In terms of financing, “all these works have a budget of around 1.2 million, and come to respond to historical demands in terms of sanitation, which on the island has been a historical deficit, since they were seen as burying the money was not a very showy policy and such work was not carried out. Hence, the Cabildo, for years, within the Municipal Cooperation and Housing, has been working together with the municipalities to finance this type of project.
The Minister of Cooperation defends the effort that the Cabildo is making to correct this deficit. “In the previous plans, the budget for the Cooperation Plan was 48 million, over four years. In this new Plan, in a determined commitment by the insular president (Pedro Martín) to continue working and to give it the importance that it requires once and for all to solve this problem, we have gone from 48 million to 60, also in 4 years”. “To this we must add that, by another means, a specific program is being drawn up for municipalities with fewer than 20,000 inhabitants, which are 17 municipalities, also with 3.5 million priority works, which the municipalities must carry out,” he adds.
He admits that “we would obviously like to be able to do much more, but I also believe that a qualitative leap has been made in this area”.
The new Cooperation Plan, recalls Chinea, “was approved unanimously, and I think it is the result of work that has been carried out jointly with each and every one of the city councils, we have known how to leave political colors aside to carry out this plan. A plan divided into two phases of works, with an important part for sanitation and on the other hand small works to be carried out by the municipalities”.
In the meetings held with the mayors, the insular councilor points out that what most worries the municipal councilors is “to give an answer to the matter as soon as possible, because they are works that are normally very expensive and carry significant financing.”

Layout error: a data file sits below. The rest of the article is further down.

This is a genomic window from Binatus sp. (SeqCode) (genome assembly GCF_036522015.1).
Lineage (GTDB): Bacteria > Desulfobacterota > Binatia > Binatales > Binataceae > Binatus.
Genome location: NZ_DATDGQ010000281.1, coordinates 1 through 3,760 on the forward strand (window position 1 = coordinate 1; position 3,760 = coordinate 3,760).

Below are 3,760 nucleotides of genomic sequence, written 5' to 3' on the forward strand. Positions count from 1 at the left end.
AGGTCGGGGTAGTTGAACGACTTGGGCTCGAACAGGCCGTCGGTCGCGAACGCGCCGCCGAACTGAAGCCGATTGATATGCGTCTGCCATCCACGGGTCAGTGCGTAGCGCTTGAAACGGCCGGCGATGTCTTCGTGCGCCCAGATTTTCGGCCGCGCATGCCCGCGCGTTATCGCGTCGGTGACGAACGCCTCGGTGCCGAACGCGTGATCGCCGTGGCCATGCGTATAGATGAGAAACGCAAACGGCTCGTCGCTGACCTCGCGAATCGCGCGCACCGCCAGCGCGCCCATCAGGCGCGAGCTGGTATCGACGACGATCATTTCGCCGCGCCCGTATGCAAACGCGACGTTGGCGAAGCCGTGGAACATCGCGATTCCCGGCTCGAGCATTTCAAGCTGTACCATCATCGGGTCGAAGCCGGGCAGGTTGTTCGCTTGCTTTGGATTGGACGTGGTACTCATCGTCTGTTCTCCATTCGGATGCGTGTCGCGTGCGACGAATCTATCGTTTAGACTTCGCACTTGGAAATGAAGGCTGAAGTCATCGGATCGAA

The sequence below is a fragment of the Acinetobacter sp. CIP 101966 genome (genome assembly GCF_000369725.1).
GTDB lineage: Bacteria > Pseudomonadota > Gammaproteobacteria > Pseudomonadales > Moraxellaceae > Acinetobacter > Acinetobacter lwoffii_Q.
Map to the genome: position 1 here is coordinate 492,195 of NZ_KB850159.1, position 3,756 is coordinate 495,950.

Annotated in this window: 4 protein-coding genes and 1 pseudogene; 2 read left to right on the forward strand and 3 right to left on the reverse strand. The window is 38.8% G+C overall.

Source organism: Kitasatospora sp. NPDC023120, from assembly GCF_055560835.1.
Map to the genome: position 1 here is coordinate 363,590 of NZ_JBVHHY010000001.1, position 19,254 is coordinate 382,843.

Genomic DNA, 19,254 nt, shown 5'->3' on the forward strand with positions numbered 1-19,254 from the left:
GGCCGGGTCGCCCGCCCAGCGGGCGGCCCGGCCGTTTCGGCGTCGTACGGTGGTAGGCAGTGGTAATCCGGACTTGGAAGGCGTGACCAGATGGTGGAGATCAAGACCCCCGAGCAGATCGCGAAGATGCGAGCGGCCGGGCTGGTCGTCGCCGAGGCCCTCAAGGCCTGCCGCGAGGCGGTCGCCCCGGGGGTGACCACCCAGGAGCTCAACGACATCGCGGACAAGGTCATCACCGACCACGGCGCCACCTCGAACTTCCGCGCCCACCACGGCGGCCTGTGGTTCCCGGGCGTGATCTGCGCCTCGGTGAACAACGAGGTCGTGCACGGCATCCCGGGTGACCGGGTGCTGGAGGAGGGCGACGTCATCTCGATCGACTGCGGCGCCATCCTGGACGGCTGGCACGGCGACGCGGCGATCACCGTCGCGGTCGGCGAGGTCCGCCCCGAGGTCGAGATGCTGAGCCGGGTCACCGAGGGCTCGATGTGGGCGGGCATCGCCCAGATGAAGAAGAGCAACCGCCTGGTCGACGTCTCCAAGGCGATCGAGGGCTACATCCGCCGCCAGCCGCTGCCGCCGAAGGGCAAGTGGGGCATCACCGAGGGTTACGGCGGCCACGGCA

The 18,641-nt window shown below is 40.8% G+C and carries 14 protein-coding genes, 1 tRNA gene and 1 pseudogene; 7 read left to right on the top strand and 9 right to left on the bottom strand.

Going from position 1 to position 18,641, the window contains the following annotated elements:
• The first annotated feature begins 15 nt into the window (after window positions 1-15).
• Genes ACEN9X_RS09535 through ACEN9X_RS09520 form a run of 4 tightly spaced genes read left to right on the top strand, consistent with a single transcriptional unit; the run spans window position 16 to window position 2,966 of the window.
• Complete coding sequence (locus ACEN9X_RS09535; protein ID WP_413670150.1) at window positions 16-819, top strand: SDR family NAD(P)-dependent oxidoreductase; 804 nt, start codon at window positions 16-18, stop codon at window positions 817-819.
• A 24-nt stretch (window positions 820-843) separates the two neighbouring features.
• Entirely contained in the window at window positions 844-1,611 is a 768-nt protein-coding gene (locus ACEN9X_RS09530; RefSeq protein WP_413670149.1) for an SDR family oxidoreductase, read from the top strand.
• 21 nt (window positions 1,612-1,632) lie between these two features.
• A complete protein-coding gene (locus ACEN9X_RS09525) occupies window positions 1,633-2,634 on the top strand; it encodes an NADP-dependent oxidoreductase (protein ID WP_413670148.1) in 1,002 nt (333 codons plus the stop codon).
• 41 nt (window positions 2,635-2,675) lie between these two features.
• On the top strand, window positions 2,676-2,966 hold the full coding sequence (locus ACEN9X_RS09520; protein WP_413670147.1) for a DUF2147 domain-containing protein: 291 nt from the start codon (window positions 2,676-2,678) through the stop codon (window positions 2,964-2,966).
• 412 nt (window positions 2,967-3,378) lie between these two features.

As for the start dates of the new plan, “I am confident that it can already start in the last quarter, especially since we have previous work with the municipalities, so that public exposure and allegations are a matter of procedure” .
In that sanitation map, according to 2018 data, there were 10 municipalities on the island without a sewerage rate, nine only had that rate, and 12 had a sewerage and treatment rate.
This lack of sanitation networks is one of the main issues of the Canarian Business Association of Environmental Consultants of the Canary Islands, which has begun to address the different institutions asking for answers for the delay in the solutions to the discharges. The last of these writings is the one that they have addressed to the Insular Water Council inquiring about the reasons for having built the Güímar treatment plant without ensuring in parallel that the sanitation networks were ready to supply the infrastructure with sufficient flow to reach 7,000 meters daily cubic of treated water planned.
The association is very critical of the Cabildo’s deadlines and recalls that municipalities such as Candelaria only have 50% of the sewerage network developed, or that Güímar has 65% or Arafo where it does not reach 20% of the urban area.
The new Tenerife Hydrological Plan, still in the approval phase, recognizes that “more actions are needed focused on the improvement and modernization of the sanitation network, the purification systems, the discharge pipes and outfalls, as well as increasing educational campaigns , regulations, sanctions against illegal dumping, etc.